The Israeli mastermind was Leslie Gelb, a relatively moderate Zionist. The plan duly featured in the Turkish press at the time. It proposed a federal Iraq, with a Kurdistan, a section of Kirkuk and Mosul for the Turkomans; and the rest, in fact most of the country, for “the Arabs”, Sunni and Shi’ite alike.

To get their autonomous mini-state, the Iraqi Kurds just had to guarantee to smash the PKK. As for Turkish Kurds, the Turkish prime minister’s spokesman said at the time that since “two-thirds of Turkey’s Kurds are scattered through the country” and the rest “fully integrated into Turkish society”, they would have no business dreaming about autonomy.

Barzani and Jalal Talabani, Iraqi Kurdish leaders, rival warlords and wily opportunists, duly fulfilled their part of the deal – especially in October 1992 during a joint offensive with the Turkish army against the PKK. They may have sold out the PKK 15 years ago, but that won’t happen again; at least that’s what the two have vocally promised. For their part, the PJAK-PKK have been tremendously helpful for the Bush administration agenda of “destabilizing” Iran.

The Kurdish Life newsletter argues that the cause of Turkey’s current woes is not the US or the Iraqi Kurds. It’s a self-inflicted wound, all spelled out in Ozal’s plan. “With his untimely death in 1993, the plan was revised, with an autonomous Iraqi Kurdistan to include Kirkuk, and more, and the remainder of Iraq to be divided between Sunni and Shi’ite Arabs. The Republicans of the Bush administration cemented it into the Iraqi constitution under the rubric ‘federation’.”

That’s no less than the “soft” partition the US Senate recently voted for. That’s the future Washington wants for Iraqi Kurdistan. And that’s the scheme the US – and Israel – don’t want their ally

Turkey to spoil by attacking the PKK in Iraqi Kurdistan. No wonder the Turkish leadership – not to mention Turkish public opinion – is fuming.

Chronicle of an invasion foretold

To compound this misery, the much-touted Turkish invasion has been in the making for months. As early as March, Bush administration officials were promising the Turks that US special forces would dislodge the PKK from the Qandil mountains. Nothing happened.

In April, Barzani was threatening “to take responsibility for our response” if the Turks interfered with a referendum on the integration of oil-rich Kirkuk into Kurdistan. Also in April, the US prohibited Turkish cross-border raids, according to the Turkish daily Sabah. The massing of Turkish soldiers at the Iraqi border started in May.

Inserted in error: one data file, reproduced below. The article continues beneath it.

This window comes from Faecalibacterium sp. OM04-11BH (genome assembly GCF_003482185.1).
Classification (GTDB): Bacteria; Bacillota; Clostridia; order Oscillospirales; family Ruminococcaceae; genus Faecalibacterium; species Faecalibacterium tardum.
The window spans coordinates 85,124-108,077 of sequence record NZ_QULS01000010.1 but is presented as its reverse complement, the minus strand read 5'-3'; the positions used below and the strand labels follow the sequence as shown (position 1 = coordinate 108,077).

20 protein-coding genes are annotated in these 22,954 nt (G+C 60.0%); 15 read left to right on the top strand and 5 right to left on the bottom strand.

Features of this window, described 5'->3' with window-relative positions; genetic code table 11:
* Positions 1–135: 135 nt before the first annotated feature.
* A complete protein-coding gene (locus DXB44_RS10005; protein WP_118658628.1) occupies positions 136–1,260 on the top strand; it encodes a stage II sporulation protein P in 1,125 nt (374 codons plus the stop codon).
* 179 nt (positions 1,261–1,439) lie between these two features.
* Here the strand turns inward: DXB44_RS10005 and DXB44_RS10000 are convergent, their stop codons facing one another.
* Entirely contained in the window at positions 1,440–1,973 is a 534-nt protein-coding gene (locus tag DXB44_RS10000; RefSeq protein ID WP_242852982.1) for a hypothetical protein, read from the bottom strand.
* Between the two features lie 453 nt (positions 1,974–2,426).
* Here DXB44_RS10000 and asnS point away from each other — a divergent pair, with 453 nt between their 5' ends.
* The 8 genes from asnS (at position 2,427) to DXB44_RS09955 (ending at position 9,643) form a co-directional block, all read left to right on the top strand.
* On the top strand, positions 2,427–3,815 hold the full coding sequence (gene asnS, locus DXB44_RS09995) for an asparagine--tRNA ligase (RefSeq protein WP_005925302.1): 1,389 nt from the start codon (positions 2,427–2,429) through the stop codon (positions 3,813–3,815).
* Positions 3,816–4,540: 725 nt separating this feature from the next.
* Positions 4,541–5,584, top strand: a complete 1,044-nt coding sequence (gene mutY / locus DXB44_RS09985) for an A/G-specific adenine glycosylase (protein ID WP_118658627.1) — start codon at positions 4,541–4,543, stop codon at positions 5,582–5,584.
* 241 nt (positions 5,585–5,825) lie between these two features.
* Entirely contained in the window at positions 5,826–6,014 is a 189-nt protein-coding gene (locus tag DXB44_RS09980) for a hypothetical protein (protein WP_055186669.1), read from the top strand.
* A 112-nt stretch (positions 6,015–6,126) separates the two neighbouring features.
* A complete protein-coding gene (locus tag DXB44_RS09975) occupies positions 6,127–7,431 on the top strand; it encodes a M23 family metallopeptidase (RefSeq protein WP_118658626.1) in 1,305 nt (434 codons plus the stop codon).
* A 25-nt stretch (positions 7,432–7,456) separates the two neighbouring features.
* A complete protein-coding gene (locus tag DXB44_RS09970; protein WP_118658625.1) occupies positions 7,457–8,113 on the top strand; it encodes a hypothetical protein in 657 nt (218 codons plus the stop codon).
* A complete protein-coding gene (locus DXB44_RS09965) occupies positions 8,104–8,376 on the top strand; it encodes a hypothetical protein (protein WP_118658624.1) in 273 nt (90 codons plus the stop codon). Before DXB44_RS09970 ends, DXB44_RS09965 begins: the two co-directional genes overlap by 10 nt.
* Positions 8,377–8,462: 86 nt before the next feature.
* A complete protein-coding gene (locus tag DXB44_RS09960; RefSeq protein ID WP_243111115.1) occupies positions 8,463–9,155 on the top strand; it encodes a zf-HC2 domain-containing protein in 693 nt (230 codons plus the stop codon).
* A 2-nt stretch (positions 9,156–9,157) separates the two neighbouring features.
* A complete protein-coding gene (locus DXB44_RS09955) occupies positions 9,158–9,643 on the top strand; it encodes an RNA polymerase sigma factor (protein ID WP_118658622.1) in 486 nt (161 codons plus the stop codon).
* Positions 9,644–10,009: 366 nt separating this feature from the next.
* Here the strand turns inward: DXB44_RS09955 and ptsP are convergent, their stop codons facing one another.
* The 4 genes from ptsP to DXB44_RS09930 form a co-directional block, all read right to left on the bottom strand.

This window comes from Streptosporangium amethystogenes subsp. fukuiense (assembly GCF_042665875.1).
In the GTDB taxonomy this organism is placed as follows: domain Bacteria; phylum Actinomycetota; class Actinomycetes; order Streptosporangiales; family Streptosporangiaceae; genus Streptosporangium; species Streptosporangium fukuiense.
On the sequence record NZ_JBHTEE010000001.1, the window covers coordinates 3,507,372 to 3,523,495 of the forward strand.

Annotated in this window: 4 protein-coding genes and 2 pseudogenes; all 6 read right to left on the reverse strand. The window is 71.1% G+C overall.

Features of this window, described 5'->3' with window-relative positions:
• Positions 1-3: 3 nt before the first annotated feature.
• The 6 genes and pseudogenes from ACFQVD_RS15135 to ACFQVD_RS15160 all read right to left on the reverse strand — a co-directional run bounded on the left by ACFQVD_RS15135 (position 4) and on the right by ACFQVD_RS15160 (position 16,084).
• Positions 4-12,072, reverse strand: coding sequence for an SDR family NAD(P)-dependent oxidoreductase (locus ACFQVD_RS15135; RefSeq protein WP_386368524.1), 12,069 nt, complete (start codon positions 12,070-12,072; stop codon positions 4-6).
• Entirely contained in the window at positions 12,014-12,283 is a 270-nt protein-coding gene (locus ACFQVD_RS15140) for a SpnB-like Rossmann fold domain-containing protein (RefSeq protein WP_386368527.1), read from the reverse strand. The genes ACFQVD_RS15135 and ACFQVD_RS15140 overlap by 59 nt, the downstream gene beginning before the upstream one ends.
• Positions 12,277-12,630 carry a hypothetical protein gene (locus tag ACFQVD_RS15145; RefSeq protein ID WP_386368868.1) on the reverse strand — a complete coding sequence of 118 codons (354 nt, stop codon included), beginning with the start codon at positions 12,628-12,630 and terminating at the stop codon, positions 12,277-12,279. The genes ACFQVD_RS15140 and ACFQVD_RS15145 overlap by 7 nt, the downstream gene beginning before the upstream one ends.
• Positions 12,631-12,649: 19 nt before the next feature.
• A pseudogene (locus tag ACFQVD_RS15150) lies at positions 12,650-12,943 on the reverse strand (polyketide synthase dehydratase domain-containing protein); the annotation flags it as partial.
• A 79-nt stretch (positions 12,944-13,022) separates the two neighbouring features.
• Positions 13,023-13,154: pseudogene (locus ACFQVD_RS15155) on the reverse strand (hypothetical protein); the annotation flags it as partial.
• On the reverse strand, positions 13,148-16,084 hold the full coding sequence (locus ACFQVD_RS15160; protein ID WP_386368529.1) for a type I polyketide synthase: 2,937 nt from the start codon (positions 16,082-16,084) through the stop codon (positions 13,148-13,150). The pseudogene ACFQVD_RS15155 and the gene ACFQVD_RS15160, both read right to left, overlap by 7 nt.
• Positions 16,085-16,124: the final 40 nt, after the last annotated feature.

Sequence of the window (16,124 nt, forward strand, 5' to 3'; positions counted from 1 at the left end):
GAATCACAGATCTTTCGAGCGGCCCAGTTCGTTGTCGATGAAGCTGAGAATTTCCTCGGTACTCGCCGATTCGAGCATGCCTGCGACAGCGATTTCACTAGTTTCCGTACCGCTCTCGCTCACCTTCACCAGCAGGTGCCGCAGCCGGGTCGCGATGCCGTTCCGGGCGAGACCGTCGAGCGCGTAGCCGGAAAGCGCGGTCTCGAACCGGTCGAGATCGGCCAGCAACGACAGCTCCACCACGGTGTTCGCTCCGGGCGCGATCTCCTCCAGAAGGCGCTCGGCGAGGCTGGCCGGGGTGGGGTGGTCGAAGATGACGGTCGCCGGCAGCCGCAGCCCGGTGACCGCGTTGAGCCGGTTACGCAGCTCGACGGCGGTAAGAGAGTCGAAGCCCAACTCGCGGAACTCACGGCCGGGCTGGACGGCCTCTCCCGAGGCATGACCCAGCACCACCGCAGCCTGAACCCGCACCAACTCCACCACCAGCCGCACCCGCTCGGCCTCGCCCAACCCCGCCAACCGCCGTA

Then in June, Turkish General Yasar Buyukanit virtually spelled out in public what this was all about, “There is not only the PKK in northern Iraq. There is Massoud Barzani as well. Turkey cannot afford an independent Kurdish state headed by Barzani on its southern border.” Barzani – who for Turkish popular media is the country’s public enemy number one – answered back with a startling concept; he said that if Turkey invaded, “We would deal with it as an Iraqi issue.”

So what kind of Kurdish “sovereignty” is this? Iraqi Kurds detest, and ignore, the Baghdad government like the plague, and prize their independence; but as soon as they’re threatened, they instantly seek refuge under Baghdad’s (clipped) wings.

Kurdistan and its mountainous 75,000 square kilometers is not really Iraq. Baghdad is an entity far, far away. Iraqi Kurdistan has its own constitution, parliament, anthem, legal code, language, currency and media – and most of all the well-trained peshmerga army. A democracy it is not – because virtually everything is subordinated to the two warlords turned politicians, Barzani and Talabani.

The KRG has paid the price for Kurdistan as a “model” of a functioning Iraq by collaborating no-holds-barred with the US since the early 1990s. In June, Barzani confirmed that the PKK is an Iraqi problem, “A Turkish invasion would be first of all an attack on Iraqi sovereignty, and then an attack on the Kurds.” Following Barzani’s logic, since Iraq is under occupation, the Turks would be actually invading a colonial possession of the US. Thus it should be Petraeus to confront the Turks about what they’re up to. Washington in a way has proved its point: Iraqi Kurdistan is a fragile entity that only exists because it always depended on American protection.